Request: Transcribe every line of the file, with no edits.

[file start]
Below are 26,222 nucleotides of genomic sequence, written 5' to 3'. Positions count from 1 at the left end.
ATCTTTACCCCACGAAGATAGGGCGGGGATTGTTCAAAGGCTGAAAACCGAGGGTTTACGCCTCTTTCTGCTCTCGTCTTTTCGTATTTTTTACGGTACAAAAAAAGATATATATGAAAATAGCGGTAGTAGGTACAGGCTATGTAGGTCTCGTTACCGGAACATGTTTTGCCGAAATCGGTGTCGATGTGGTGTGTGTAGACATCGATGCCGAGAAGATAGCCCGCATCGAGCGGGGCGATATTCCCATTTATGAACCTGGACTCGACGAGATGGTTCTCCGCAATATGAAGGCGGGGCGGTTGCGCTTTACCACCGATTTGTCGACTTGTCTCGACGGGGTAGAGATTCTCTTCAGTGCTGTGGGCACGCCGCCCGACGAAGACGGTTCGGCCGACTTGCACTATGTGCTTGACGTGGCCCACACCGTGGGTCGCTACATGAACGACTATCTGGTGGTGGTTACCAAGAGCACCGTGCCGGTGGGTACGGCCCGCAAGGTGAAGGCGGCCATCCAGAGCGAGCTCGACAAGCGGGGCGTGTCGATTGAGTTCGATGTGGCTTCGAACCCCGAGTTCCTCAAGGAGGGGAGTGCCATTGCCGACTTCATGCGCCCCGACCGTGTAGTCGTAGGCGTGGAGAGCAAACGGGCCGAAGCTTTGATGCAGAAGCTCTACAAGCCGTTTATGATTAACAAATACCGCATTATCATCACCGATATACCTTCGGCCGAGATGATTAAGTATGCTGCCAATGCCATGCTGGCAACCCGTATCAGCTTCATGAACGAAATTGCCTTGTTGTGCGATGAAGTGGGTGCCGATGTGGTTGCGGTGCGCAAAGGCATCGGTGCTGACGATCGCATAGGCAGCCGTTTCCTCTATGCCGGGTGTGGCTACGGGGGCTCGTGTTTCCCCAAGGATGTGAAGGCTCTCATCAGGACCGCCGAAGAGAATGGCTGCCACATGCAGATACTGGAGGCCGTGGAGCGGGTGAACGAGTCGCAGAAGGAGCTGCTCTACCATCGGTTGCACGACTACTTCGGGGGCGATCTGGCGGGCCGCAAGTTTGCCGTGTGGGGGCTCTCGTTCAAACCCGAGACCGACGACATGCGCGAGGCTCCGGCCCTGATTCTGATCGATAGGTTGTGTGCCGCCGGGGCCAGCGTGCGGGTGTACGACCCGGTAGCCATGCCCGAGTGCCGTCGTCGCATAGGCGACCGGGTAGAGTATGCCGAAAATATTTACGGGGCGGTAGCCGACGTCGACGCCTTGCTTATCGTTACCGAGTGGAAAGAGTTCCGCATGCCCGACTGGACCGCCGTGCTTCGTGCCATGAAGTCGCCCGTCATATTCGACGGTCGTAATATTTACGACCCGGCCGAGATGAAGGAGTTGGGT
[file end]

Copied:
Below are 26,222 nucleotides of genomic sequence, written 5' to 3'. Positions count from 1 at the left end.
ATCTTTACCCCACGAAGATAGGGCGGGGATTGTTCAAAGGCTGAAAACCGAGGGTTTACGCCTCTTTCTGCTCTCGTCTTTTCGTATTTTTTACGGTACAAAAAAAGATATATATGAAAATAGCGGTAGTAGGTACAGGCTATGTAGGTCTCGTTACCGGAACATGTTTTGCCGAAATCGGTGTCGATGTGGTGTGTGTAGACATCGATGCCGAGAAGATAGCCCGCATCGAGCGGGGCGATATTCCCATTTATGAACCTGGACTCGACGAGATGGTTCTCCGCAATATGAAGGCGGGGCGGTTGCGCTTTACCACCGATTTGTCGACTTGTCTCGACGGGGTAGAGATTCTCTTCAGTGCTGTGGGCACGCCGCCCGACGAAGACGGTTCGGCCGACTTGCACTATGTGCTTGACGTGGCCCACACCGTGGGTCGCTACATGAACGACTATCTGGTGGTGGTTACCAAGAGCACCGTGCCGGTGGGTACGGCCCGCAAGGTGAAGGCGGCCATCCAGAGCGAGCTCGACAAGCGGGGCGTGTCGATTGAGTTCGATGTGGCTTCGAACCCCGAGTTCCTCAAGGAGGGGAGTGCCATTGCCGACTTCATGCGCCCCGACCGTGTAGTCGTAGGCGTGGAGAGCAAACGGGCCGAAGCTTTGATGCAGAAGCTCTACAAGCCGTTTATGATTAACAAATACCGCATTATCATCACCGATATACCTTCGGCCGAGATGATTAAGTATGCTGCCAATGCCATGCTGGCAACCCGTATCAGCTTCATGAACGAAATTGCCTTGTTGTGCGATGAAGTGGGTGCCGATGTGGTTGCGGTGCGCAAAGGCATCGGTGCTGACGATCGCATAGGCAGCCGTTTCCTCTATGCCGGGTGTGGCTACGGGGGCTCGTGTTTCCCCAAGGATGTGAAGGCTCTCATCAGGACCGCCGAAGAGAATGGCTGCCACATGCAGATACTGGAGGCCGTGGAGCGGGTGAACGAGTCGCAGAAGGAGCTGCTCTACCATCGGTTGCACGACTACTTCGGGGGCGATCTGGCGGGCCGCAAGTTTGCCGTGTGGGGGCTCTCGTTCAAACCCGAGACCGACGACATGCGCGAGGCTCCGGCCCTGATTCTGATCGATAGGTTGTGTGCCGCCGGGGCCAGCGTGCGGGTGTACGACCCGGTAGCCATGCCCGAGTGCCGTCGTCGCATAGGCGACCGGGTAGAGTATGCCGAAAATATTTACGGGGCGGTAGCCGACGTCGACGCCTTGCTTATCGTTACCGAGTGGAAAGAGTTCCGCATGCCCGACTGGACCGCCGTGCTTCGTGCCATGAAGTCGCCCGTCATATTCGACGGTCGTAATATTTACGACCCGGCCGAGATGAAGGAGTTGGGT